G: What sort of mental and physical toll did it take on you?
GJ: I entered into the route actually physically and mentally ready, however I believe it is close to difficult to really get ready for sleep deprivation. Physically I started to get considerably tired after about 30-hours, but was still able to move along relatively well. Mentally the tiredness was a lot more genuine with the absence of sleep (I did not sleep the whole time), and even easy choice making became challenging. Breaking the path into smaller “pieces” helped me keep things in potential and keep my act together when the job at hand ended up being frustrating.
G: How did your fēnix 6 Pro and inReach Mini help you train and track this run?
I used my fēnix 6 Pro for all micro level navigation, and I used the Garmin Earthmate app on my phone for bigger scale navigation– which was a fantastic combination and I never as soon as needed a paper map. They were able to keep track of my progress as well through Garmin MapShare online, which is invaluable for enjoyed ones.
December 20, 2020
In early September, mountain runner and Garmin Pro Gabe Joyes developed a brand-new fastest known time, or FKT, on Wyomings 100-mile Wind River High Route in 47 hours and 10 minutes. The route passes through the Wind River Range remaining as near to the crest as possible and is mainly off trail– covering stone fields, glaciers, and knife edge ridges. We overtook Gabe to hear a bit more about what the Wind River High Route was really like.
Garmin: Whats it like to train for something like that?
Gabe Joyes: Training for the Wind River High Route is daunting– the route is so big, hard to gain access to, and sort of an obstacle simply to cover your brain around. Numerous parts of the path are 20-30 miles from the nearby trailhead! Thankfully I work with a coach that assisted me balance frequent big mountain days with rest, and speedier runs. For me, “big mountain days” meant typically investing 5-8 (or more) on course as much as possible, or covering surface that was comparable to the Wind River High Route. There were a few circumstances I was short on time for training that I ended up doing hill repeats up and down a stone field filled with refrigerator sized rocks to replicate the WRHR experience!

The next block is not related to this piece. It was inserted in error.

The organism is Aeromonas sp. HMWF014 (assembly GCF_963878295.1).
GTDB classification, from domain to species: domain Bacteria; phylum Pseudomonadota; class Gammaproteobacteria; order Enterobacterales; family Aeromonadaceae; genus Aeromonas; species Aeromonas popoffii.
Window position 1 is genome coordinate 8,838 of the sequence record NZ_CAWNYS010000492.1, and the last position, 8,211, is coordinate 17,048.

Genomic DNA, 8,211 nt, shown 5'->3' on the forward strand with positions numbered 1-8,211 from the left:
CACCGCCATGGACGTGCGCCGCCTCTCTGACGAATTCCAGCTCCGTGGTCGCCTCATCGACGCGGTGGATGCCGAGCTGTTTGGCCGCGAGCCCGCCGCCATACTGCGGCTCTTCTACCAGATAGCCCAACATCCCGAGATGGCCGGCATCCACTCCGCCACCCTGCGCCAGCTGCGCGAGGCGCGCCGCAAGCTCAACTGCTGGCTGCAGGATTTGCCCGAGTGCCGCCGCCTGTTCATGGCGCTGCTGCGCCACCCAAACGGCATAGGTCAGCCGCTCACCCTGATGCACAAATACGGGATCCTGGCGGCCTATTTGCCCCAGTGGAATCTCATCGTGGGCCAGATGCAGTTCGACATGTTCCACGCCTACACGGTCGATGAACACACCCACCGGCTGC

G: What recommendations do you have for somebody who is interested in an experience run like this?
The Wind River High Route is not a trail run– its genuinely an all-terrain experience– and you have to psychologically and physically be prepared for moving through a large range of technical mountain terrain that is often slow going and tedious. I picked to do this path solo and unsupported as a personal obstacle, and as a way to really immerse myself in the experience.
Be sure to follow Gabes Instagram page (@gabejoyes) to stay current on his experiences!
In early September, mountain runner and Garmin Pro Gabe Joyes established a brand-new fastest recognized time, or FKT, on Wyomings 100-mile Wind River High Route in 47 hours and 10 minutes. Gabe Joyes: Training for the Wind River High Route is daunting– the route is so big, tough to access, and sort of a challenge simply to wrap your brain around. For me, “big mountain days” implied typically investing 5-8 (or more) on course as much as possible, or covering surface that was comparable to the Wind River High Route. The Wind River High Route is not a path run– its truly an all-terrain adventure– and you have to psychologically and physically be prepared for moving through a wide range of technical mountain surface that is frequently slow going and tiresome.